After the holiday weekend in the U.S., jurors continued to deliberate a verdict in the contentious trial between embattled former spouses Johnny Depp and Amber Heard on Tuesday.
Depp filed a defamation lawsuit against his ex-wife over a 2018 op-ed she wrote in The Washington Post, in which she referred to herself as a survivor of domestic abuse. Depp, who is suing for $50 million, claimed the article harmed his career and led to him losing a series of projects, including a sixth Pirates of the Caribbean film.
Heard argued that her article was protected under free speech and countersued Depp for $100 million accusing the actor’s former lawyer Adam Waldman of ruining her career when he called her claims an “abuse hoax.”
After about four hours of deliberations on Tuesday, the seven-person jury asked Judge Penney Azcarate to answer whether they should consider the entire article or just the headline. The headline said Heard “spoke up against sexual violence — and faced our culture’s wrath.”
Azcarate said she would tell the jury that the headline was the defamatory statement they should consider to reach their verdict.
In weighing Depp’s suit, the jury has to consider several questions, including whether Heard made or published three separate statements in the op-ed, including the headline; if they imply or insinuate anything about Depp; and if so, whether they were false and/or made with actual malice.
As they deliberate on Heard’s counterclaim, the jury has to mull six questions, including whether Waldman, while acting on behalf of Depp, made the statements, and if they were false and/or made with actual malice.
After the trial began on April 12, Depp’s legal team painted a damning portrait of Heard, casting her as manipulative and vindictive during their five-year relationship that ended in 2016.
When he took the stand, Depp was forced to admit his past drug abuse, but he alleged that Heard abused him and severed the tip of his finger during a 2015 fight in Australia.
“She has a need for violence. It erupts out of nowhere,” Depp said.
Johnny Depp’s lawyer Camille Vasquez slams Amber Heard: ‘This is a woman who burns bridges’
Lawyer warns Amber Heard she could face jail over perjury claims in her case against Johnny Depp
PR experts: Johnny Depp winning court of public opinion
Johnny Depp vs. Amber Heard: Revenge poop, burning corpses, drugs and more
Heard, meanwhile, painted herself as a survivor of violent physical abuse, alleging that he sexually assaulted her with a bottle during one bruising fight and repeatedly struck her, leaving her with cuts and bruises.
During her tearful testimony, Heard painted a picture of an allegedly controlling and abusive Depp, who, as he was known to the world as one of Hollywood’s biggest film stars, was a Dr. Jekyll-Mr. Hyde-like “monster” behind closed doors.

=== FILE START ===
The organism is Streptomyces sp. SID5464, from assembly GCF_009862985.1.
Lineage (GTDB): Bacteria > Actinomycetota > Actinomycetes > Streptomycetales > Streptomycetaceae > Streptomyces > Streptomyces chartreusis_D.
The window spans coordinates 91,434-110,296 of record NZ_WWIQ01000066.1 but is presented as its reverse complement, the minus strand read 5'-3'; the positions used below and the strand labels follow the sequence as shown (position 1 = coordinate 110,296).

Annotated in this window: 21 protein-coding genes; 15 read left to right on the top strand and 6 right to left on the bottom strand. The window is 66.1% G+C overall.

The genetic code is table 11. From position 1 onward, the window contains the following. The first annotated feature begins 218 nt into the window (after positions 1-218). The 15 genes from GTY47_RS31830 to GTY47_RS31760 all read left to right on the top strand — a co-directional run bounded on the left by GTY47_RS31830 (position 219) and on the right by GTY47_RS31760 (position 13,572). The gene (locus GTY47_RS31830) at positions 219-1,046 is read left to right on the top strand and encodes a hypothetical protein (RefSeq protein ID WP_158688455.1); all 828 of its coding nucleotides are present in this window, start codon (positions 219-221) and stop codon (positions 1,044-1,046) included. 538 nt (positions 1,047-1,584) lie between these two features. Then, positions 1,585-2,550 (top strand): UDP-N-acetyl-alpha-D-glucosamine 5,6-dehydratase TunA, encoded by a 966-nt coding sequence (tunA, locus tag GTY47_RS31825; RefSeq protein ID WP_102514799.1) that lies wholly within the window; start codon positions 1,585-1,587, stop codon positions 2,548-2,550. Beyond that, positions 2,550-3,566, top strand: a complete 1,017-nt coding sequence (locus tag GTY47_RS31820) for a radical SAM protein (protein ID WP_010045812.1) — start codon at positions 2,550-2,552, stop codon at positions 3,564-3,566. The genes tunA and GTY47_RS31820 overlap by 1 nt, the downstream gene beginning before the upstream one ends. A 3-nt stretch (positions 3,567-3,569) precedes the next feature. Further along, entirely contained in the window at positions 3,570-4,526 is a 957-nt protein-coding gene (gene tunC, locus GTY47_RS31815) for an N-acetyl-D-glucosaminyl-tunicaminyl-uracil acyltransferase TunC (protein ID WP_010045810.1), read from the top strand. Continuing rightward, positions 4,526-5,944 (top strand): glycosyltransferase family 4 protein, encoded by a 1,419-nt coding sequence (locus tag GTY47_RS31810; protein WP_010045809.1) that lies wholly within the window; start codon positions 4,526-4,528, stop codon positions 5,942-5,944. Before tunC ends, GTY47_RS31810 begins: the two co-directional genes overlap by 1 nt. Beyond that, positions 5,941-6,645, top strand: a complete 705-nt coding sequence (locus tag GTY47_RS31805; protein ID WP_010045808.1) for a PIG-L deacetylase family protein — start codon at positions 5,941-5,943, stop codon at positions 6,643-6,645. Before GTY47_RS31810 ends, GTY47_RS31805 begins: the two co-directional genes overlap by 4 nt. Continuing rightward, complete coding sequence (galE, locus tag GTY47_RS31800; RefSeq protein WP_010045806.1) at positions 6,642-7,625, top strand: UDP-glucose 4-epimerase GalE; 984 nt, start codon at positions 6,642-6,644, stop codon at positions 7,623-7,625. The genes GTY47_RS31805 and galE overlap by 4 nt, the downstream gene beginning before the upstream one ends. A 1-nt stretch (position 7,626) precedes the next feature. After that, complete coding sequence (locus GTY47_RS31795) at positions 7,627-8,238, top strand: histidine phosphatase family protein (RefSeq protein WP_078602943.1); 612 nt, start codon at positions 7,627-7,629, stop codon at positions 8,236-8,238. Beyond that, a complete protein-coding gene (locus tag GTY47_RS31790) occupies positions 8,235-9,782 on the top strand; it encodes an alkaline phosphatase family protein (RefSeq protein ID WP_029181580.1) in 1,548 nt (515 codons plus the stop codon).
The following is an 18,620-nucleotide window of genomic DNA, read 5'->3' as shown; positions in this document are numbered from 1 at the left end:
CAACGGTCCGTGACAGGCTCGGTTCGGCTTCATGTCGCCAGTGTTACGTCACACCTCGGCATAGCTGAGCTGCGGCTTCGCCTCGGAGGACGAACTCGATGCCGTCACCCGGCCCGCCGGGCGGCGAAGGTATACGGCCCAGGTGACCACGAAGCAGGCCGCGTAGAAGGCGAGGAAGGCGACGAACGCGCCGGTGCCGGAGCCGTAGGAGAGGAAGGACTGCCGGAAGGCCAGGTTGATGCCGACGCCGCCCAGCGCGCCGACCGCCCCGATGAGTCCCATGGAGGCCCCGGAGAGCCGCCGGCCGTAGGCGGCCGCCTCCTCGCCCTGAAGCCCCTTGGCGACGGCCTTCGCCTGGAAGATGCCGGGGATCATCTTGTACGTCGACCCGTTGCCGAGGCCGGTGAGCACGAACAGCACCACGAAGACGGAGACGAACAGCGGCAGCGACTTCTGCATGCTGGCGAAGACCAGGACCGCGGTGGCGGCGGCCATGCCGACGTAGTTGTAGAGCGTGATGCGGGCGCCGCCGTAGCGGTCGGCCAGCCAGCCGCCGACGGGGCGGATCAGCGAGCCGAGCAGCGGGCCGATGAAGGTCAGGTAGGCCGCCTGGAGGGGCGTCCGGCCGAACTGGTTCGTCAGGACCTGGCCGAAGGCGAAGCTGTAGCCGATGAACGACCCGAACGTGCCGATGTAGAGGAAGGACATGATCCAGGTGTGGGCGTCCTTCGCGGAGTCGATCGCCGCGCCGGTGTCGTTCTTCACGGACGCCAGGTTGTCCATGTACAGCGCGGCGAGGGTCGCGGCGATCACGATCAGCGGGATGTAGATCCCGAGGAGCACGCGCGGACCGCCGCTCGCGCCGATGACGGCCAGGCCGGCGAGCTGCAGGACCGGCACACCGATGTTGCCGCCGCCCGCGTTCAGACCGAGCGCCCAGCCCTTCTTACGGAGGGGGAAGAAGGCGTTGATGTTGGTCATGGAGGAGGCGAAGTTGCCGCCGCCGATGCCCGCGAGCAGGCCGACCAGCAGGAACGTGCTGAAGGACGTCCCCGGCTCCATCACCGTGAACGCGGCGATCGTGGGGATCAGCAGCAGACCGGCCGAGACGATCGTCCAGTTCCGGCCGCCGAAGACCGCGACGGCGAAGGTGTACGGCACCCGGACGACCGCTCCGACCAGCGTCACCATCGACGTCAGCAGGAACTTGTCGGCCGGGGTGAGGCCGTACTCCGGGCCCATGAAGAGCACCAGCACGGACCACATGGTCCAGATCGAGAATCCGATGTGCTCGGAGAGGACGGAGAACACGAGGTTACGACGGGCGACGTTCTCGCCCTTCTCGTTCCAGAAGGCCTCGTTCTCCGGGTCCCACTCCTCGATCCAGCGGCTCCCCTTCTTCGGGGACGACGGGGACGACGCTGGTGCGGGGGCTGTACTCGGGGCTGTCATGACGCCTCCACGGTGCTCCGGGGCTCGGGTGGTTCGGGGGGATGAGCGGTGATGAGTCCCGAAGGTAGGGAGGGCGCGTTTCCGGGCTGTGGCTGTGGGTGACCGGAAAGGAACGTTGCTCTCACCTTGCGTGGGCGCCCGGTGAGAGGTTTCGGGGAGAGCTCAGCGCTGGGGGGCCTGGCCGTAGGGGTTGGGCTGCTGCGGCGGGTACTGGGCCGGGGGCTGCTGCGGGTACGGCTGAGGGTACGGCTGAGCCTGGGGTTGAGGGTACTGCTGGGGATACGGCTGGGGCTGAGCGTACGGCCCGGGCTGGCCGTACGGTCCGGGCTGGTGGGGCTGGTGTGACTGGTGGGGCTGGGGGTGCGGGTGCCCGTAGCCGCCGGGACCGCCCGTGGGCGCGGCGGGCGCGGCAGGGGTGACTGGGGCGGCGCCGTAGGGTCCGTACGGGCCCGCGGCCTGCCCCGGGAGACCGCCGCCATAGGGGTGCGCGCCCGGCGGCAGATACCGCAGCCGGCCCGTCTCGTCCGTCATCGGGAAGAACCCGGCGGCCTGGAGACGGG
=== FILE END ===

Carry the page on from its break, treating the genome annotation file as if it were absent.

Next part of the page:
While on a 2014 flight from Boston to Los Angeles, Heard alleged that Depp kicked her from behind in a jealous rage over intimate scenes she had filmed with actor James Franco.
“No one did anything. I felt so embarrassed that he could kick me to the ground and no one would do anything about it,” she said sobbing.
Another time, Heard described Depp’s tantrum when he accused her of flirting with someone at the 2014 Met Gala in New York.
“He shoved me down on the sofa and at some point he whacked me in the face. I think that was the first time (where I thought), ‘Is this a broken nose?’ I remember my nose being swollen, discoloured and red.”
In her closing statements, Depp’s lawyer Camille Vasquez Vasquez said her pattern of behaviour during their relationship was “violent, abusive and cruel” and called Heard’s testimony “the role of a lifetime.”
Recounting Heard’s violent allegations, including one in which she said Depp assaulted her with a bottle that left her bleeding, Vasquez carefully outlined how the actress was photographed at various public events, including an appearance on James Corden’s late-night show, with no visible signs of injury and no medical report that documented bodily trauma of any kind.
“As an actress, she was photographed all the time. Where are the pictures of the horrific injuries Heard describes?” asked Vasquez.
Heard’s lawyer Ben Rottenborn presented his closing arguments by saying that Depp’s graphic text messages, in which he wrote about wanting to “f— her burnt corpse” and his hopes that she was “decomposing in the f—ing trunk of a Honda Civic,” opened “a window into the heart and mind of America’s favourite pirate.”
Rottenborn advised jurors Friday that Heard was abused by Depp “even one time,” then they have to rule in her favour. And he was clear to specify that the abuse didn’t have to be physical and could include “emotional abuse, psychological abuse, financial abuse, sexual abuse.”
Though their identities will remain sealed for a year, the task jurors are facing isn’t an easy one and no matter what verdict they reach there are bound to be questions.
“Defamation suits can be hard to prove, especially because she accused a well known actor. You have to be able to prove damages, and he obviously has lost a lot of money from movies and projects he has been dropped from over the accusations,” said New Jersey criminal attorney and former prosecutor, David Gelman.
“Deliberation is going to be tough,” Gelman added. “The jury goes back after closing statements and has to go through all the evidence to come to a verdict. In this case, it has been so long, and there has been so much evidence presented, I suspect it will take a long time for a verdict to be reached. It all comes down to, who presented a stronger case?”